Business electrically testing their awnings

Connection and Repair
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downtoearth
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Business electrically testing their awnings

Post by downtoearth »

Hi all,

I've stumbled upon a tricky situation and need some advice. I attended a small business to conduct electrical works and the business in question currently make their own 230v awnings. At the moment when they make them they need to test the units to make sure they work correctly. To do this they currently have a handheld 230v controller which is constructed in the following manner:

230v 3 pin plug - Up/down controller - 3pin female - 3 pin male - 3 core cable with push in connectors.

The push in connectors connect to the bare end cable of the units which they then energise and check to ensure they work. My understanding as outlined in ESR (Schedule 1) 1(1) , 2 is that this is prescribed electrical work. It is not exempt as these works are not done without payment nor are they exempt because they are not done in relation to a ELVS.

There must be a number of business in NZ that need to connect their appliances/items to 230v to make sure they work before having them sold so my question is am I correct and if so is there some regulation around this or a manner in which this can be setup so they can test their units without requiring someone on site who is suitably qualified ie an Electrician or Service Tech?
AlecK
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Re: Business electrically testing their awnings

Post by AlecK »

It's covered in Schedule 1 of ESRs; which defines what is - and isn't - PEW.

Probably time you reviewed this, as it's clear your understanding is well out of date.
You mention that not being done for hire / reward might have made the work exempt.
Hire / reward is a factor for some types of work, as per clause 2(a) & (n). But just not being paid has never made it OK to do PEW in general; and in particular was never a factor in whether this sort of activity activity is PEW.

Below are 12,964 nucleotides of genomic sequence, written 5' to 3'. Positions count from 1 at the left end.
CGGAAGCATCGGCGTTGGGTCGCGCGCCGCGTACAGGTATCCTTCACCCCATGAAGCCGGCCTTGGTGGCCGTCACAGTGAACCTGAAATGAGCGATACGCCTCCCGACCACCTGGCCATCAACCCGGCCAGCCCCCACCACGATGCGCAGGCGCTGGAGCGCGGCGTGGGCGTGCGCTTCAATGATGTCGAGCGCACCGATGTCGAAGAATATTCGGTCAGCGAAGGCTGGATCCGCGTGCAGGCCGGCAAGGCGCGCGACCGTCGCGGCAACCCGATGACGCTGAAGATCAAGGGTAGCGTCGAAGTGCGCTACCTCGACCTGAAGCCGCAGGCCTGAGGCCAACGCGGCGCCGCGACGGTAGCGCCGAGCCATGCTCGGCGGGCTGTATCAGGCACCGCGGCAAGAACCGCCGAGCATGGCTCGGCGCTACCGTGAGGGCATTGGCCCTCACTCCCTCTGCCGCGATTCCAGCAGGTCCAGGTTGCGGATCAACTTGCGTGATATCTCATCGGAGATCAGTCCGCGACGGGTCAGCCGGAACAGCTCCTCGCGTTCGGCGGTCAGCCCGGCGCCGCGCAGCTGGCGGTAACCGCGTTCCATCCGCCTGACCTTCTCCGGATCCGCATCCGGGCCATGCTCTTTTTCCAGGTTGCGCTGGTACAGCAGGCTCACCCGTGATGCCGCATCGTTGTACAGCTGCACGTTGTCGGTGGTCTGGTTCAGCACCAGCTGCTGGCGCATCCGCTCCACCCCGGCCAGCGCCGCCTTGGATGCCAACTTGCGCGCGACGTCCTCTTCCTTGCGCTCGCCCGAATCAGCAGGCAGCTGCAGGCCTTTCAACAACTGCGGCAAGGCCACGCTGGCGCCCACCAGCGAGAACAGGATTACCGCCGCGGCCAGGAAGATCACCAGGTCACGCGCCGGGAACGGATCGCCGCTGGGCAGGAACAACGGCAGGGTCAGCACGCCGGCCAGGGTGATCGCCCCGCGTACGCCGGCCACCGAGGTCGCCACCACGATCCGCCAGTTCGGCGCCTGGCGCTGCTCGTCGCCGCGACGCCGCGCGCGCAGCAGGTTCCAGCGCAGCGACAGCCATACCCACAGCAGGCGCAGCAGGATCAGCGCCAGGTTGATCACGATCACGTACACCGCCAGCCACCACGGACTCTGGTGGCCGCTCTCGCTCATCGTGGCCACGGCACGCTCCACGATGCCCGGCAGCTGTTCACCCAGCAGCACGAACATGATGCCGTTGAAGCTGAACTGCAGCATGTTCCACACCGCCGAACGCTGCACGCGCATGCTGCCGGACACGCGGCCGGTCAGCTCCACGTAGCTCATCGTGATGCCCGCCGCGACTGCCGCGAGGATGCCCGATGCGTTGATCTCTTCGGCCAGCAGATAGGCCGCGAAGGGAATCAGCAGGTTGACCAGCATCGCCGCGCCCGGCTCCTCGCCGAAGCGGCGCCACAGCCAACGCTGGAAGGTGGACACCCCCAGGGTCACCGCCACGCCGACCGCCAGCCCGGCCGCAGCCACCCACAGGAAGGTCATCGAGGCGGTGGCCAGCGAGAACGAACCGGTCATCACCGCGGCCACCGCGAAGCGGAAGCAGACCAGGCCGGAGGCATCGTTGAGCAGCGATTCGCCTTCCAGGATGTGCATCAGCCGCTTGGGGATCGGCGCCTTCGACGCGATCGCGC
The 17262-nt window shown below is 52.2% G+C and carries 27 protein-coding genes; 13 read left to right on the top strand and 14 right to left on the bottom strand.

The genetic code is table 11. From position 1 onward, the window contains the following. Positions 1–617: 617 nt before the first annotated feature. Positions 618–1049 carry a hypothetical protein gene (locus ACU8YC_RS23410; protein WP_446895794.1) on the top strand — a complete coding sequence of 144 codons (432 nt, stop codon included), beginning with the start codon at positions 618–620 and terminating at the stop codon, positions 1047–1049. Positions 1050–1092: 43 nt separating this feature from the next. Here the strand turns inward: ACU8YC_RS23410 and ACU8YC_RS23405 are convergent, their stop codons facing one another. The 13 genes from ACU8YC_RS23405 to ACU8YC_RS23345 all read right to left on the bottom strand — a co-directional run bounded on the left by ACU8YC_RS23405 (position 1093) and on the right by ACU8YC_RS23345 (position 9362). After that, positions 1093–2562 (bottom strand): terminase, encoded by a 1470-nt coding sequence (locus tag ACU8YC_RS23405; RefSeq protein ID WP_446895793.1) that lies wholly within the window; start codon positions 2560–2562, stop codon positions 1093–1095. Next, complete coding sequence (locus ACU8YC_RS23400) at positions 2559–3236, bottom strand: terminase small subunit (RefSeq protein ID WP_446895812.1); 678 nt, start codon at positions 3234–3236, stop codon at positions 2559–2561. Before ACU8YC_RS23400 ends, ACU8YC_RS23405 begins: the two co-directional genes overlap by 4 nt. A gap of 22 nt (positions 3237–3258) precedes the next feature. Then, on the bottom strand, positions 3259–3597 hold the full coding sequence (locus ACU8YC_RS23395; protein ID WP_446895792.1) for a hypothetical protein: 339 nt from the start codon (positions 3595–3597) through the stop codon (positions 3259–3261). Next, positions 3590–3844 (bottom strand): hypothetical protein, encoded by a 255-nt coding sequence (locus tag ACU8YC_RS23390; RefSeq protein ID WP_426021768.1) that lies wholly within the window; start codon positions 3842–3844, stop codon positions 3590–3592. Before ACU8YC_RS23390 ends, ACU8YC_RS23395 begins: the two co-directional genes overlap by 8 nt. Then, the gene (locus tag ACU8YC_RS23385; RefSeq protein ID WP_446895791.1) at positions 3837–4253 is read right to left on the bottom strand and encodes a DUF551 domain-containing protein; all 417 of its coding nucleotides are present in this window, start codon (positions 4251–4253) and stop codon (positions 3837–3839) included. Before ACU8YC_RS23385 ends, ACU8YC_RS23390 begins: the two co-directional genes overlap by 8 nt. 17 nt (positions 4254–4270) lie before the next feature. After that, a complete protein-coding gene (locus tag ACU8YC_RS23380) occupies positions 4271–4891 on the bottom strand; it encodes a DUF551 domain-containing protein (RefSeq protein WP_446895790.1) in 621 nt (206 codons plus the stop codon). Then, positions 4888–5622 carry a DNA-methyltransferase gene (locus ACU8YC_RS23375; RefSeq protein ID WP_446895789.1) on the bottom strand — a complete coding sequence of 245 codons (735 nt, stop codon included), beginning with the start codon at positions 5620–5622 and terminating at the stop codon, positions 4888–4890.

Under earlier versions of Act & Regulations, hire / reward was a factor in whether a current PL was needed to do some sorts of PEW. Registered but unlicenced persons could do some work provided there was no hire / reward involved. That allowed "retired" electrical workers to do limited sorts of of charity work without needing to do refresher courses & hold a PL. That provision was revoked many years ago; making a PL required for all PEW not done under a direct Exemption in the Act (Sections 75 - 80).

The work these people are doing falls under clause (2)(m) of Schedule 1; being "temporary conductors", for purpose of "testing", in a "manufacturing facility".
Accordingly the work is not PEW.
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downtoearth
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Re: Business electrically testing their awnings

Post by downtoearth »

Thanks Alec. I was confused due to the layout of the ESR and whether the sub heading Extra-low voltage was a continuation onto Testing, Teaching, Experimenting. You have now clarified and relieved me of my uncertainty. I personally don't agree with non-qualified personal being granted the capacity to do such works as these will always pose an inherent risk to the undertaker.
Peter
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Re: Business electrically testing their awnings

Post by Peter »

'inherent risk to the undertaker." ....... well said probably not much risk to the " undertaker " ( the undertaker may burry someone here ) maybe more risk to the end user ?
AlecK
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Re: Business electrically testing their awnings

Post by AlecK »

Every paragraph within Clause 2 of Schedule 1 stands alone; and can be read without reference to any other paragraph.
However they have been arranged in groups; each group being given a heading indicates something in common.
The section headings are intended to help us find the relevant paragraph.
Some of these 'groups' only include one para; others 2 or 3.
For example paras (b), (c), & (d) all relate to various aspects of ELV; while paras (m) & (n) relate to "testing, teaching, experimenting etc".

The other key thing is that Clause 2 over-rides Clause 1.
The activities in Clause 1 are PEW... UNLESS the particular form of the activity in question is listed in Clause 2.

That's the same sort of structure (in reverse) as for risk classifications in ESR 6A; where the PEW listed in Clause 2 is high risk UNLESS Clause 1 has classified it as low risk.

I agree there are risks associated with this sort of product testing. But such risks can - and should - be managed via WHS procedures.
ESRs / PEW are concerned primarily with safety of finished works / installations / products; ie risk to end users and the public.
Requiring a PL for such product testing would be excessive., when an adequately safe outcome could be achieved by using appropriate test equipment and methods - neither of which appear to be in use in this case.

Equipment would include a connection box with cover over terminal; closing the cover livens the A & N terminals and opening it switches them off.
Also an insulation tester and earth continuity tester.
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